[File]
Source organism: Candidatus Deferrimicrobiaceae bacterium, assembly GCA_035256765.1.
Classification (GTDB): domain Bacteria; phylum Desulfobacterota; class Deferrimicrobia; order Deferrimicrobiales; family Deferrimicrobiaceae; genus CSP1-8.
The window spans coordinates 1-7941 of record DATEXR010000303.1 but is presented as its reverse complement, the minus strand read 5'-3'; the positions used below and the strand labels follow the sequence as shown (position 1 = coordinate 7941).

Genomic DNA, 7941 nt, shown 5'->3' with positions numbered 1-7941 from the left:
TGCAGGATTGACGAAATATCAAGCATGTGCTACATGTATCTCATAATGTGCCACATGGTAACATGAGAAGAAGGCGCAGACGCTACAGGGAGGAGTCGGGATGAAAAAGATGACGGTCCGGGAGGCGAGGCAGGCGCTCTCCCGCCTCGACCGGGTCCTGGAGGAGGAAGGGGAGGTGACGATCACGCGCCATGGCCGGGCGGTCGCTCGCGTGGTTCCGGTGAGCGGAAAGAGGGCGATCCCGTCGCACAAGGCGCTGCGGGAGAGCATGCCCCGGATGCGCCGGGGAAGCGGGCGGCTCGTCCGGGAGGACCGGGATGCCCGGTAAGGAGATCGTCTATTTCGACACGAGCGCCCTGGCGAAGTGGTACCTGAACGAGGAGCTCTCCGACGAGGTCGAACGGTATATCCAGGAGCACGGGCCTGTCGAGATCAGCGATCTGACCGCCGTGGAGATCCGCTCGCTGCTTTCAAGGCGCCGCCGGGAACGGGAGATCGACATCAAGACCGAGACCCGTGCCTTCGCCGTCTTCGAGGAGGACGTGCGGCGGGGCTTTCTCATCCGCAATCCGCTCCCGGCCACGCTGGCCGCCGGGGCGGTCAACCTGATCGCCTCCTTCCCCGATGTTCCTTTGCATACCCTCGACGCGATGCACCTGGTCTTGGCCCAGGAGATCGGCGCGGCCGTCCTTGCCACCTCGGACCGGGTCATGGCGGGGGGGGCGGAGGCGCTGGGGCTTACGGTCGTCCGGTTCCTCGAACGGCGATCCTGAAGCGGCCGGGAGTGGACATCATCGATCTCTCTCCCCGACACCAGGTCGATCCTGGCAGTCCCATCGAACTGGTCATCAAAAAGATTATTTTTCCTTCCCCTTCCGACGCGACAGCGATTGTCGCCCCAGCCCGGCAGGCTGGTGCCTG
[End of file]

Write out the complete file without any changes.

Source organism: Candidatus Deferrimicrobiaceae bacterium, assembly GCA_035256765.1.
Classification (GTDB): domain Bacteria; phylum Desulfobacterota; class Deferrimicrobia; order Deferrimicrobiales; family Deferrimicrobiaceae; genus CSP1-8.
The window spans coordinates 1-7941 of record DATEXR010000303.1 but is presented as its reverse complement, the minus strand read 5'-3'; the positions used below and the strand labels follow the sequence as shown (position 1 = coordinate 7941).

Genomic DNA, 7941 nt, shown 5'->3' with positions numbered 1-7941 from the left:
TGCAGGATTGACGAAATATCAAGCATGTGCTACATGTATCTCATAATGTGCCACATGGTAACATGAGAAGAAGGCGCAGACGCTACAGGGAGGAGTCGGGATGAAAAAGATGACGGTCCGGGAGGCGAGGCAGGCGCTCTCCCGCCTCGACCGGGTCCTGGAGGAGGAAGGGGAGGTGACGATCACGCGCCATGGCCGGGCGGTCGCTCGCGTGGTTCCGGTGAGCGGAAAGAGGGCGATCCCGTCGCACAAGGCGCTGCGGGAGAGCATGCCCCGGATGCGCCGGGGAAGCGGGCGGCTCGTCCGGGAGGACCGGGATGCCCGGTAAGGAGATCGTCTATTTCGACACGAGCGCCCTGGCGAAGTGGTACCTGAACGAGGAGCTCTCCGACGAGGTCGAACGGTATATCCAGGAGCACGGGCCTGTCGAGATCAGCGATCTGACCGCCGTGGAGATCCGCTCGCTGCTTTCAAGGCGCCGCCGGGAACGGGAGATCGACATCAAGACCGAGACCCGTGCCTTCGCCGTCTTCGAGGAGGACGTGCGGCGGGGCTTTCTCATCCGCAATCCGCTCCCGGCCACGCTGGCCGCCGGGGCGGTCAACCTGATCGCCTCCTTCCCCGATGTTCCTTTGCATACCCTCGACGCGATGCACCTGGTCTTGGCCCAGGAGATCGGCGCGGCCGTCCTTGCCACCTCGGACCGGGTCATGGCGGGGGGGGCGGAGGCGCTGGGGCTTACGGTCGTCCGGTTCCTCGAACGGCGATCCTGAAGCGGCCGGGAGTGGACATCATCGATCTCTCTCCCCGACACCAGGTCGATCCTGGCAGTCCCATCGAACTGGTCATCAAAAAGATTATTTTTCCTTCCCCTTCCGACGCGACAGCGATTGTCGCCCCAGCCCGGCAGGCTGGTGCCTG